Saturday, November 13, 2010

Sjogren's Syndrome and Dreams


A Dream of a Girl Before Sunrise by Karl Briullov found on Wikimedia Commons

I don't know about y'all, but ever since I was diagnosed with Sjogren's syndrome, my dreams have been.....well......really strange. Vivid. Memorable. And in technicolor. Actually, they're usually pretty entertaining. On occasion my dreams seem somewhat sinister, but overall I'd say most mornings I wake up and marvel at all my dream shenanigans. I especially enjoy those dreams that find me flying under my own power in a clear blue sky. Fun.

I guess I've had strange dreams before Sjs of course, but not at least three or more nights per week.

Last night's sleep adventure was a doozy. I was working in a dialysis unit which was located in a school. I was running back and forth between the dialysis patients and the students and things just weren't going well. At all. I woke up frantic, certain that I had left some poor forgotten patient dialyzing away in a corner somewhere. While all my junior - high students were running amok. NOT one of my favorite dreams.

This morning, as I was perusing the posts on the Sjogren's World forum, I noticed a thread that discussed plaquenil (one of the commonly prescribed medications used in the treatment of autoimmune disease) and it's effect on dreams. Everyone imaginable chimed in and agreed that their dreams had definitely taken a turn for the zany after they began taking this medication. I Googled plaquenil and vivid dreams and brought up a zillion pages with links to similar discussions.

Gee. I hadn't thought of linking my weirdo dreams with plaquenil, but it seemed to make sense. The official FDA information for plaquenil mentions the possibility of nightmares as an adverse effect of the drug. Well, then, I thought. That explains it.

As I sipped my morning coffee and thought about this latest little information nugget, I took a skeptical look at my pile of medications for the day, and started wondering if any of the other drugs that I pop morning and night may have similar side effects. Sure enough:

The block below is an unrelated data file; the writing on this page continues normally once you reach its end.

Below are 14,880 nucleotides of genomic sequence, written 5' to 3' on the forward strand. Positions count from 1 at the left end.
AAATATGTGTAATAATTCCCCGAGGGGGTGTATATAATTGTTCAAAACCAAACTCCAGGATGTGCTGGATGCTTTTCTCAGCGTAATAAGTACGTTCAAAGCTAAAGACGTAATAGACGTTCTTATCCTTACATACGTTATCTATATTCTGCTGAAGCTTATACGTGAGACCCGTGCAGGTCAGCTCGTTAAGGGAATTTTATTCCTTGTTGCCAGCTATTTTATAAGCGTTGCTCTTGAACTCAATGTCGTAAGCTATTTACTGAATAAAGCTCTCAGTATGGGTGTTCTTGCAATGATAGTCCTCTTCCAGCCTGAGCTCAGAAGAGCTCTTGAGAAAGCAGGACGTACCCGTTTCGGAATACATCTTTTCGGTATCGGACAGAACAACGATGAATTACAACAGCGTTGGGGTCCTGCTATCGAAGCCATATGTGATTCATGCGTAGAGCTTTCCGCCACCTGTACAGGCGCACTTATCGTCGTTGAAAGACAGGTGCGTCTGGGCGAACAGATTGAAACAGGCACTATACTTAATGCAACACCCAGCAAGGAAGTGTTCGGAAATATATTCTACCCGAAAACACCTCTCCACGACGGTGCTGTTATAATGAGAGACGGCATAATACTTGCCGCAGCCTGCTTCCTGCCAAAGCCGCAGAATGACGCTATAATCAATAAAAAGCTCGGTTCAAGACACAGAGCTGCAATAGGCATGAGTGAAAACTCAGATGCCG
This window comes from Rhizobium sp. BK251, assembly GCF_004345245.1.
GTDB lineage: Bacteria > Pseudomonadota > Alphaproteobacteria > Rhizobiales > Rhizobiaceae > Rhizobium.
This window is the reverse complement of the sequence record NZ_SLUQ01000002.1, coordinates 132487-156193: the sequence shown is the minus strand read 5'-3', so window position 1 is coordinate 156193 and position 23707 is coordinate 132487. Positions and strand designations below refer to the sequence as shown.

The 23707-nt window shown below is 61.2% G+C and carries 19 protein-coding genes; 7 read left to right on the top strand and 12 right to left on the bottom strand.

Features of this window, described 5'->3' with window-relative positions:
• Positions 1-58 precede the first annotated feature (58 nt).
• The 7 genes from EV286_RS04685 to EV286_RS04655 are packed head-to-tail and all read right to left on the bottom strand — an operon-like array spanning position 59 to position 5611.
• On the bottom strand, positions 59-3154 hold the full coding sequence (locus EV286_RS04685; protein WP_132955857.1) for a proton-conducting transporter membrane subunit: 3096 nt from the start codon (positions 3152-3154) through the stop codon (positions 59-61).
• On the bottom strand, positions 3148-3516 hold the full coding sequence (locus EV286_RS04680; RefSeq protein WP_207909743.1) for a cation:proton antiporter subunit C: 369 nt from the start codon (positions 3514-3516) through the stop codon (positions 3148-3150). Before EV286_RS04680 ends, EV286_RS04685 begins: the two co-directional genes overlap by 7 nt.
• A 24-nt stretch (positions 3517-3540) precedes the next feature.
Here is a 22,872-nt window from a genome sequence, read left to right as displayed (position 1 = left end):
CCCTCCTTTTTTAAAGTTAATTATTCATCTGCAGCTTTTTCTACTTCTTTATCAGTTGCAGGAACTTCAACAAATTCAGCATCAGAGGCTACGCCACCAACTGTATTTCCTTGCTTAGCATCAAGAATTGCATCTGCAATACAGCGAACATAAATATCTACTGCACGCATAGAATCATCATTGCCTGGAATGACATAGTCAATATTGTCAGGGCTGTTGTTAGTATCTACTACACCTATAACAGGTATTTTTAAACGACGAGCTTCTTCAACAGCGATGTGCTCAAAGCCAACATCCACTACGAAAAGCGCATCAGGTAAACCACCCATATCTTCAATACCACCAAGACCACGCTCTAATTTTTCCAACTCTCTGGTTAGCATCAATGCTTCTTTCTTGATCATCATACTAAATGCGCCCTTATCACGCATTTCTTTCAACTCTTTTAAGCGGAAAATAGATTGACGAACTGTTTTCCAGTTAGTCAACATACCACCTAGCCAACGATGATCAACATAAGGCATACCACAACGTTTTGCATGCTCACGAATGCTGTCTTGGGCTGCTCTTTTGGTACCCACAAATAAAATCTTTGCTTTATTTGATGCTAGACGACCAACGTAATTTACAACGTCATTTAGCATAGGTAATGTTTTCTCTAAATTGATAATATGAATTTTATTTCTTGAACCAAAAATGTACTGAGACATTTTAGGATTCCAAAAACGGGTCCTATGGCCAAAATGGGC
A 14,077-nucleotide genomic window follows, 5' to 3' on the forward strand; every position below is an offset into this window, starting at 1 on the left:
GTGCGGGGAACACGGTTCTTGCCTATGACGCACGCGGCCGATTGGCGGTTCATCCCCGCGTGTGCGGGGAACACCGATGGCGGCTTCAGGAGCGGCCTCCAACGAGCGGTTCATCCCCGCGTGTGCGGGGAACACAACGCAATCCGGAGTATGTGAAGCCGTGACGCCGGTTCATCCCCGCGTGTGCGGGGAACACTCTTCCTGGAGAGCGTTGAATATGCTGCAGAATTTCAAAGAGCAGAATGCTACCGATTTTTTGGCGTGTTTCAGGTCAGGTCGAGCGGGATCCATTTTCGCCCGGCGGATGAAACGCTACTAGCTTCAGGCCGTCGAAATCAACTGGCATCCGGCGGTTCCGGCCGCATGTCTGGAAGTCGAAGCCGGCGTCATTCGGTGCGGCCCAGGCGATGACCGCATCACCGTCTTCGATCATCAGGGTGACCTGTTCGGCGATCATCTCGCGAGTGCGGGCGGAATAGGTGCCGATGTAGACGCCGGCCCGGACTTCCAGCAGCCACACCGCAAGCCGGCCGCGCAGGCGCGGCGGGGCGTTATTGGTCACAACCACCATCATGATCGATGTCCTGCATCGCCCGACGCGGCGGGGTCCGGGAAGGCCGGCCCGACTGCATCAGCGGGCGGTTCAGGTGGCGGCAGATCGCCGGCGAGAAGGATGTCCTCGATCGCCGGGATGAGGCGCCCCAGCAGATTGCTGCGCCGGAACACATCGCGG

I take klonopin nightly for restless leg syndrome, and vivid dreams and nightmares are listed in it's side effects. My morning dose of prednisone can cause sleep disturbances which may lead to altered dreams. So can the synthroid that I take daily because of my lazy thyroid gland.

Good grief in a bucket. If my dreams were consistently frightening nightmares that disrupted my sleep, I wouldn't have a clue which medication to blame. I'm lucky that my dreams are more often pleasantly adventuresome than problematic.

But then, one should also consider the fact that Sjogren's syndrome all by it's lovely little self can cause sleep disturbances and central nervous system issues, both of which could affect my sleep and thus dreams. You can read more about CNS and Sjogren's syndrome here.

Yikes.

Was the quality of your dreams changed by autoimmune disease?

4 comments:

Robin said...

Wow - you sleep? I usually wake up between 2 and 4 am. And that is with taking Trazodone and 2 extra strength Tylenol. The Trazodone can cause nightmares according to my rhuemy. I also take Plaquenil - I've noticed that I do dream more (when I do sleep). I'm not sure if it's just my husband's snoring and tossing keeping me awake or it's just me waking up on my own. ( And of course all my daytime brain fog is gone at 3am - if only I was that alert at work.) What bothers me the most is that my hands go to sleep several times a night and also burn, tingle and ache, along with my wrists. Does anyone else have that problem?

Anonymous said...

My dreams aren't caused by plaquenil, but they sure are fun! Last night I
was so agitated that my talking and yelling woke up both my husband and my
dog three different times. They were great dreams, though...

Julia said...

Hi Robin - Carpal tunnel syndrome can cause similar symptoms as the ones that you describe. Sjogren's syndrome can definitely cause neurological problems which include carpal tunnel syndrome, so you may want to discuss this with your doctor. See my sidebar for links to my posts regarding neurological and peripheral neuropathy caused by Sjogren's syndrome.

Anonymous said...

Hi: I have sjogren's syndrome. I also experienced burning tingling, numbing hands and wrists. Night and day for many years. This was cured in two months after going on a gluten free diet. Since then I have developed joint pain in other areas but wrists and hands are good.

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